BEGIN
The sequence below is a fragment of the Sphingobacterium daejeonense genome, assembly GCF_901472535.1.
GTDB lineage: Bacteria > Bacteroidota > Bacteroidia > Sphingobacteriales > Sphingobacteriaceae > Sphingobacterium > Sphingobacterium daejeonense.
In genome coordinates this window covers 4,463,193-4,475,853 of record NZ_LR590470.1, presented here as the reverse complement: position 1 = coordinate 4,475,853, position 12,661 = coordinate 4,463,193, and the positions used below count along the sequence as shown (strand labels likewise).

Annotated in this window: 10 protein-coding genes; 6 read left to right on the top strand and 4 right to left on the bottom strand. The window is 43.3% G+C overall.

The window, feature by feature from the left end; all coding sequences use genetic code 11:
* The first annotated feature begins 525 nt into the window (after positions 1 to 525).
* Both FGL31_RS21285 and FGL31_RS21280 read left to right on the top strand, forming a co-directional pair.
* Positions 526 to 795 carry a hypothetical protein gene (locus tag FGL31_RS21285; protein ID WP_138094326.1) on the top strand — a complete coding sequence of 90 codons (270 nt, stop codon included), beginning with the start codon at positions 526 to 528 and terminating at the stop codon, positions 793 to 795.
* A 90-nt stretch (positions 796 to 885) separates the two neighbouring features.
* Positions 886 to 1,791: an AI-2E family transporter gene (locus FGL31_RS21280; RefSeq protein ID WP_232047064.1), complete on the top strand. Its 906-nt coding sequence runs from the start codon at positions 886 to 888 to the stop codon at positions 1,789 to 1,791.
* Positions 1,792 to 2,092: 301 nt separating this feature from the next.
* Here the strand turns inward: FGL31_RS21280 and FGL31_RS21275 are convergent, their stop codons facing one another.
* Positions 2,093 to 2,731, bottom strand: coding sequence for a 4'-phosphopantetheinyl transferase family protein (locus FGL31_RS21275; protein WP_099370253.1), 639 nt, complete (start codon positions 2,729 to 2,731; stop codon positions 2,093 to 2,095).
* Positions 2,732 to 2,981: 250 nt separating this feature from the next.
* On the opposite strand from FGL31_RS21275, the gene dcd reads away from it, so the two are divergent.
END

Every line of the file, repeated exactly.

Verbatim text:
The sequence below is a fragment of the Sphingobacterium daejeonense genome, assembly GCF_901472535.1.
GTDB lineage: Bacteria > Bacteroidota > Bacteroidia > Sphingobacteriales > Sphingobacteriaceae > Sphingobacterium > Sphingobacterium daejeonense.
In genome coordinates this window covers 4,463,193-4,475,853 of record NZ_LR590470.1, presented here as the reverse complement: position 1 = coordinate 4,475,853, position 12,661 = coordinate 4,463,193, and the positions used below count along the sequence as shown (strand labels likewise).

Annotated in this window: 10 protein-coding genes; 6 read left to right on the top strand and 4 right to left on the bottom strand. The window is 43.3% G+C overall.

The window, feature by feature from the left end; all coding sequences use genetic code 11:
* The first annotated feature begins 525 nt into the window (after positions 1 to 525).
* Both FGL31_RS21285 and FGL31_RS21280 read left to right on the top strand, forming a co-directional pair.
* Positions 526 to 795 carry a hypothetical protein gene (locus tag FGL31_RS21285; protein ID WP_138094326.1) on the top strand — a complete coding sequence of 90 codons (270 nt, stop codon included), beginning with the start codon at positions 526 to 528 and terminating at the stop codon, positions 793 to 795.
* A 90-nt stretch (positions 796 to 885) separates the two neighbouring features.
* Positions 886 to 1,791: an AI-2E family transporter gene (locus FGL31_RS21280; RefSeq protein ID WP_232047064.1), complete on the top strand. Its 906-nt coding sequence runs from the start codon at positions 886 to 888 to the stop codon at positions 1,789 to 1,791.
* Positions 1,792 to 2,092: 301 nt separating this feature from the next.
* Here the strand turns inward: FGL31_RS21280 and FGL31_RS21275 are convergent, their stop codons facing one another.
* Positions 2,093 to 2,731, bottom strand: coding sequence for a 4'-phosphopantetheinyl transferase family protein (locus FGL31_RS21275; protein WP_099370253.1), 639 nt, complete (start codon positions 2,729 to 2,731; stop codon positions 2,093 to 2,095).
* Positions 2,732 to 2,981: 250 nt separating this feature from the next.
* On the opposite strand from FGL31_RS21275, the gene dcd reads away from it, so the two are divergent.